The thrust of the article is that “Five ‘discovery skills’ separate true innovators from the rest of us.” Strangely the article points to Steve Jobs, Jeff Bezos, eBay's Pierre Omidyar, and A.G. Laffley at P&G asking "how these people come up with groundbreaking new ideas? If it were possible to discover the inner workings of the master's minds, what could the rest of us learn about how innovation really happens?"

The authors go on to say that most top executives facilitate innovation. But “in stark contrast, senior executives of the most innovative companies…don’t delegate creative work. They do it themselves.”

This is a strange statement especially when I think of Steve Jobs or particularly A.G. Laffley. Laffley is famous for expanding innovation at P&G by getting ideas from outside the company. That’s delegating creativity at the extreme.

If we look at Jobs, one of the earliest things Apple Macintosh had before Microsoft was the windows interface. But that wasn’t invented by Jobs, it was done first by Xerox at PARC. Likewise, Jobs didn’t come up with the idea for the iPod. The digital audio player was invented by Kane Kramer of England, who is credited with inventing the device in 1979. For iPod's software, Apple also went outside and used 3rd party PortalPlayer's platform. To top off the theme, the name ‘iPod’ came from outside of Apple, created by Vinnie Chieco, a freelance copywriter.

Even the icon of the great innovator, Thomas Edison was hardly the sole inventor the mythology portrays. He worked closely with folks in his Menlo Park lab. Charles Batchelor was the fellow he worked most closely with. In fact, why would the ‘sole inventor’ Edison split all patent royalties 50-50 with Batchelor. Because Edison was not the sole inventor! One of the lab assistants once said “Edison is in reality a collective noun and means the work of many men.”1 Thomas Edison was an amazing front man, the salesman/showman dealing with clients and investors.

Likewise, that’s what Jobs, Bezos, Omidyar, and Laffley are. They are salesmen and leaders first. What makes their companies successful is their openness to other people’s invention. They are networkers. Today the key to innovation progress is found in the way companies exploit the internal network structures and connect them to the outside world. And that is not new, it’s what Edison and Henry Ford did so well.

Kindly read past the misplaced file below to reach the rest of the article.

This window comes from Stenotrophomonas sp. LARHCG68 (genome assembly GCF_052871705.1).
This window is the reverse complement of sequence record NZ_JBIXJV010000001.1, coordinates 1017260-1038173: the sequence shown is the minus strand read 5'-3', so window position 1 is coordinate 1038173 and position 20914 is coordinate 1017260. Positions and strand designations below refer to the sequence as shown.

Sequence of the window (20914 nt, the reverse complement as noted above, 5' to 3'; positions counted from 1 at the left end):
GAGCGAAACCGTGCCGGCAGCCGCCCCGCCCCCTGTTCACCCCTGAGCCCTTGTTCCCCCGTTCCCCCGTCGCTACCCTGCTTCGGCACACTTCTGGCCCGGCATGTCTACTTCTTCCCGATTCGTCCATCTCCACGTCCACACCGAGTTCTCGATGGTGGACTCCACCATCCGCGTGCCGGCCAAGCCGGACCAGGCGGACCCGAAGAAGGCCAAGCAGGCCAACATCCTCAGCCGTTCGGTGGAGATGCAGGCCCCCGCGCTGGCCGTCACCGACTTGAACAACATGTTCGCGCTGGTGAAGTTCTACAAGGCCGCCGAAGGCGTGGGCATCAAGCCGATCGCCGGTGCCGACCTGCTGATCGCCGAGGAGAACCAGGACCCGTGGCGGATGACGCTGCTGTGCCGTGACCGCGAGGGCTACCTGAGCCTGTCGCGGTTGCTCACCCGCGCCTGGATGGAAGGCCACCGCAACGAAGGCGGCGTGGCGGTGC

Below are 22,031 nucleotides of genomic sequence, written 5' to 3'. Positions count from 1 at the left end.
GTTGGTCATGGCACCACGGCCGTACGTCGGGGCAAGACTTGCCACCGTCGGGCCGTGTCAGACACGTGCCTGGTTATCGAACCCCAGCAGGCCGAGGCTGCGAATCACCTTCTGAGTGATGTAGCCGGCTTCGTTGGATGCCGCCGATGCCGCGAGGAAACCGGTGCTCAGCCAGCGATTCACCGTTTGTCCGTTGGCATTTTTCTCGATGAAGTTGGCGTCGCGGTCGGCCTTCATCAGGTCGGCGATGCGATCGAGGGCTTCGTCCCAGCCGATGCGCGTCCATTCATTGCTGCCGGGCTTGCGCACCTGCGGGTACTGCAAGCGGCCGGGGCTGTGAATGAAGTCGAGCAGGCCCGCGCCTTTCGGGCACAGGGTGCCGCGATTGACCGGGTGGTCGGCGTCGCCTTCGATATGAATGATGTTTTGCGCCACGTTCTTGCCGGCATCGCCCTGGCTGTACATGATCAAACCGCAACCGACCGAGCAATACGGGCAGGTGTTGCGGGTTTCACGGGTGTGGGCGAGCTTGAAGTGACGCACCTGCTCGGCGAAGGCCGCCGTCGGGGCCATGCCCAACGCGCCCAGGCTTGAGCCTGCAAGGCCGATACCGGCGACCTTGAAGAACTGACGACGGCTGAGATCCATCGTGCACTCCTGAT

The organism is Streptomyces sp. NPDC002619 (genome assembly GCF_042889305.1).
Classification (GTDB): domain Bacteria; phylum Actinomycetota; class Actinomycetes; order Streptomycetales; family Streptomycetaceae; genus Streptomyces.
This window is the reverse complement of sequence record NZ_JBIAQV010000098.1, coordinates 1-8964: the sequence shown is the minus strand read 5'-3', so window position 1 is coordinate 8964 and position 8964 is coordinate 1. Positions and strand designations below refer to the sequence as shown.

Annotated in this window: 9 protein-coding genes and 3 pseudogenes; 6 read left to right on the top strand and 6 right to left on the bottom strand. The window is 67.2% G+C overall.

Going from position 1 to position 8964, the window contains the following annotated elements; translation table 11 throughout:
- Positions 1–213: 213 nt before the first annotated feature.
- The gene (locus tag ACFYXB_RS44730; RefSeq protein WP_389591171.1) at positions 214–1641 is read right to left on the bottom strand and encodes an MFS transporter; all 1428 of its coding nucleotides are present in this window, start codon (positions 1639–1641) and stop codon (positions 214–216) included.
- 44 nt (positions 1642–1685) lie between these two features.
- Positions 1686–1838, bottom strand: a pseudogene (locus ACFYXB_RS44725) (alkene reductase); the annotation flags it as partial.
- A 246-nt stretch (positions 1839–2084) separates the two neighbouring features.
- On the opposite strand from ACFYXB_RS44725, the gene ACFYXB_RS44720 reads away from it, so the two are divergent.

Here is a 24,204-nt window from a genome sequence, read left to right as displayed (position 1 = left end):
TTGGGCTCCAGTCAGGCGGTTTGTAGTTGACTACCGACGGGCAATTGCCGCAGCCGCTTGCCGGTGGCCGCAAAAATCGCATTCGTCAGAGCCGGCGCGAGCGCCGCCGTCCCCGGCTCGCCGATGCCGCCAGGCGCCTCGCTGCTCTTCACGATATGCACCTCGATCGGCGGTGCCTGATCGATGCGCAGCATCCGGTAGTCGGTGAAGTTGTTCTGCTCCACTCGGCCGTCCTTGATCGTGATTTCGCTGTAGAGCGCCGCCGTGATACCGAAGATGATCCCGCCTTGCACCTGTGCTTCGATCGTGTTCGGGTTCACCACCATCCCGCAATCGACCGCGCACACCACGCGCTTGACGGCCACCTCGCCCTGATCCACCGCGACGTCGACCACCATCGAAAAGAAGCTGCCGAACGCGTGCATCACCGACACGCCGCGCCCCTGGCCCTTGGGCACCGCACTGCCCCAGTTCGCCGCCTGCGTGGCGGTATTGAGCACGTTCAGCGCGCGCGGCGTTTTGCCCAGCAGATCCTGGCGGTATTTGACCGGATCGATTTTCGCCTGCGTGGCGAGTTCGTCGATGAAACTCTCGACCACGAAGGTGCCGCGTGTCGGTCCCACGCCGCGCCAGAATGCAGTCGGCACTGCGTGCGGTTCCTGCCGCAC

Next time we’ll look at the authors’ five 'discovery skills'.

[1] Andrew Hargadon Focus vol. VIII/1 pp 32-35 2004

Friday, December 4, 2009

Dichotomy of Mind

Dichotomy of Mind

In doing research for my just completed book on innovation (available as an audio book at ) I looked into a number of interesting studies of what is going on in the brain, to gain insight into how it is we created knowledge and solve problems. One thing that struck me is that the field of Psychology has lock-in.

Aristotle postulated a view of psychology that describes two minds. One is the logical mind where reasoning takes place. The other is the alogical or emotional mind where feelings and desires reside. Much of psychology still subscribes to this view. The next big leap in psychology and neuroscience may well come from abandoning this view. We’ve evidence to suggest that the functions we describe as reasoning and those that we describe as emotions have the same foundations.

In the field there seems to be a competition between cognitive psychology and neuroscience to describe what’s at work in the human mind. The methods used represent the difference, that one observes behavior and looks for environmental causes and emotional triggers for understanding the behavior. The other looks into the mechanics of the brain to describe what is going on in terms of functions and electro-chemical interactions.

Perhaps neurology offers the best of both. “Neurology is an essential part of the enterprise because it provides both important behavioral data on human subjects and hypothesizes connections between specific brain structures and behavior.”